Tag Archives: memoir

Sex With Strangers (the play by Laura Eason)

 

Scripts

At the moment I’m flipping back and forth between working on the Camino manuscript and learning my lines… OMG, there are a lot of lines! And, OMG, the Camino book is turning out to be a long one!

In a most unexpected plot twist, I seem to have been cast as the female lead in Laura Eason’s smart, timely and, yes – sexy play, Sex With Strangers being produced here in Canmore by Theatre Canmore (@theatrecanmore on Instagram). 

I can’t decide which emotion is strongest at the moment – delight, excitement, disbelief, or sheer terror!

Here’s how it all came about… Last week Pine Tree Players (a local theatre group here in Canmore) hosted an acting workshop. It was free, all day long with the amazing Valerie Campbell and included a free lunch! I had been wanting to get back into community theatre so I signed up thinking that would be a good way to ease back into acting (something I’ve always loved) and meet some local people who aren’t necessarily involved in the climbing world.

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Well, one of the other attendees was Maxine Bennett, an actor, director and generally cool person. Maxine, turns out, was in the middle of holding auditions for Sex With Strangers, a show she is directing, and suggested some of us come and try out. So, what the heck, right? I figured I was a bit on the old side for the role but that it would be good for me to go through the audition process. And, given the next set of auditions was on Monday (the workshop on Saturday) I hardly had time to chicken out.

I bought a copy of the play online and LOVED it. It’s a full-length play for two actors – one man, one woman – and the female lead is a deliciously complicated role. And, weirdly enough, Olivia in the play is a writer, struggling with issues all writers deal with at some point. Some of her lines I have actually said in my real life! The play is also about the juggling act we all deal with as we navigate the public demands of the online world and the private demands of what should be private. Though, what is ever truly private these days? Laura Eason does a terrific job of exploring the generation gap that exists between digital natives and those of us who are… not so much.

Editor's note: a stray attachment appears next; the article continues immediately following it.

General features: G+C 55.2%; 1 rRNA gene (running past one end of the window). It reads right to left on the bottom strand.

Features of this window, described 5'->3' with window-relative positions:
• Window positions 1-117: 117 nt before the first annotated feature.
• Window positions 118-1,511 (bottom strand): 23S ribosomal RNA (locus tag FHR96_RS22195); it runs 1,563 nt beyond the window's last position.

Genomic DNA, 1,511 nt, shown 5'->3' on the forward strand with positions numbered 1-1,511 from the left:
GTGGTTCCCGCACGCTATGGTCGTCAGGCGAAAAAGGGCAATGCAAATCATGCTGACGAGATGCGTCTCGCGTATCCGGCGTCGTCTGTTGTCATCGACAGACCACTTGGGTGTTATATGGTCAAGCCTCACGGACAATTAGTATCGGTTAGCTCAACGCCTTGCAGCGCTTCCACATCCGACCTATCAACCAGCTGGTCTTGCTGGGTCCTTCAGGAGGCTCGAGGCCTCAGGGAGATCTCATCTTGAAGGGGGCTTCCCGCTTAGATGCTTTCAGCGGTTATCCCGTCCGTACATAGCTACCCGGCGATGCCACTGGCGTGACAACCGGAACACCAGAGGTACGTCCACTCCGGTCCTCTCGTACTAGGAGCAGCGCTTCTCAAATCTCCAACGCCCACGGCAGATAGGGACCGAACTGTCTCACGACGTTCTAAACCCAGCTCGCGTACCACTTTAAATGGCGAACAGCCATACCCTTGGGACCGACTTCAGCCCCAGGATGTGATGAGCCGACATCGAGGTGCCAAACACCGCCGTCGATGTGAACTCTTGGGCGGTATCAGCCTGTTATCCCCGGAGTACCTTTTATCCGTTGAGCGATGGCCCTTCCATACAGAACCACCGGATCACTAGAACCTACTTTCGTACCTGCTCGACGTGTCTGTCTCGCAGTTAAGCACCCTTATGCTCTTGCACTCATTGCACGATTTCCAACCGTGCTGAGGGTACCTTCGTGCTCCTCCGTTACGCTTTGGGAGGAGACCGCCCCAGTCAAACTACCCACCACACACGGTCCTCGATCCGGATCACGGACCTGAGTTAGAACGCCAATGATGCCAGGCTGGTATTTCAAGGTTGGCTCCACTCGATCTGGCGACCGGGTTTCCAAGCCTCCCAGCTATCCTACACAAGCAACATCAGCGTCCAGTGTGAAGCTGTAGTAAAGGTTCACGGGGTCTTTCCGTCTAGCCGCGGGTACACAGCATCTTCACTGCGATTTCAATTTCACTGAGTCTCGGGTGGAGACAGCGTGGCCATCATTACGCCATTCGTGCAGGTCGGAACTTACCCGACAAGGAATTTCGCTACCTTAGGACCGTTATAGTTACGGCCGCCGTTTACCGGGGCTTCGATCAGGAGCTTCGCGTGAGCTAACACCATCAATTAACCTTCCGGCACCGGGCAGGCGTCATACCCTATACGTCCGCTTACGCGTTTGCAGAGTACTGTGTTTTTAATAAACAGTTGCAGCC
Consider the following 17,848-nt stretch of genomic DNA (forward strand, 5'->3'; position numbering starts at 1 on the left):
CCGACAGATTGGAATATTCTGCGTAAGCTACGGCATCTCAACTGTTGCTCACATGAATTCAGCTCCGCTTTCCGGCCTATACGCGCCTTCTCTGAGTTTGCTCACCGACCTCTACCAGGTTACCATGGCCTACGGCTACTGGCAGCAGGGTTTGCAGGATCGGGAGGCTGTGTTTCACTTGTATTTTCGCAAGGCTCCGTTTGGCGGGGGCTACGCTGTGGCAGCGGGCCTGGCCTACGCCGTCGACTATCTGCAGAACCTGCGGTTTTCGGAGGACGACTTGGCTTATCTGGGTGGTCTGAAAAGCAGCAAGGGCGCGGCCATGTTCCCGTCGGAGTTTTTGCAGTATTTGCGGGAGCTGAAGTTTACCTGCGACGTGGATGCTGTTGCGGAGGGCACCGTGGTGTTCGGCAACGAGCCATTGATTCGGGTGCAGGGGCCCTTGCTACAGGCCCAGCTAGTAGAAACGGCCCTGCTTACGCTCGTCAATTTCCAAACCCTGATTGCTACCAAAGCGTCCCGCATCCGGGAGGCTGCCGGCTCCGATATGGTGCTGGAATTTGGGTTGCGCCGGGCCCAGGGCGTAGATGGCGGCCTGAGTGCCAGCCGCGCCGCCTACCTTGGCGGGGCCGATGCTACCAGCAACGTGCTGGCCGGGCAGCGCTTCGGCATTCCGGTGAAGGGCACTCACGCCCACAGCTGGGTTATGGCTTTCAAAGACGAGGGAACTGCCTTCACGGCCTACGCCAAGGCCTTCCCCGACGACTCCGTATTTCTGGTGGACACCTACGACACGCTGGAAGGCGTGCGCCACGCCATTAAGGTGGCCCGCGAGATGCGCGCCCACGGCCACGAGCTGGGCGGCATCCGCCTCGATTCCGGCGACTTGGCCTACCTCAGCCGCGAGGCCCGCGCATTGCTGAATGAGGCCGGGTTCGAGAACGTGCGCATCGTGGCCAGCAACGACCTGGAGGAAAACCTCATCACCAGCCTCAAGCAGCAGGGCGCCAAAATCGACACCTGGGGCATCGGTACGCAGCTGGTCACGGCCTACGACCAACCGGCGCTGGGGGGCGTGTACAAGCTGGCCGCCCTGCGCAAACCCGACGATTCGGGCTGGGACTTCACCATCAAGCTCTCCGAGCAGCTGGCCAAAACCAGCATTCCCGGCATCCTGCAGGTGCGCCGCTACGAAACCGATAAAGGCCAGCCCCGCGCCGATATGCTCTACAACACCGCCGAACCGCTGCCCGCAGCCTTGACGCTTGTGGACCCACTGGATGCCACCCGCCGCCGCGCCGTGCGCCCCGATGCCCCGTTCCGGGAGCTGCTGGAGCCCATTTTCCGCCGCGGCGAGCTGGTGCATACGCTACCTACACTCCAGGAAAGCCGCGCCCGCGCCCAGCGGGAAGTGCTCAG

Of course, given the title, you know this is going to be a bit on the racy side… and, when I googled the sizzle reels from some of the other productions (Sex With Strangers is currently one of the most frequently produced plays in North America) they were, yeah… sizzly. Pretty much every scene in the script ends with something like this, “They kiss passionately. Clothes come off. Sex is imminent.”

Gulp.

I have never played a role where, um… intimacy is so central to the storyline, but it all makes a lot of sense in context (i.e. it’s not gratuitous…) and, of course, there’s always a certain amount of danger involved with intimacy and the vulnerability that goes along with it – particularly when one doesn’t know one’s partner as well as one perhaps should. Which gives rise to some wonderful dark twists and turns as the play goes to places one doesn’t expect in the opening scenes.

It’s been a nail-biter of a week waiting to see who would be cast.

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Max Landi will be playing Ethan in Theatre Canmore’s production of Sex With Strangers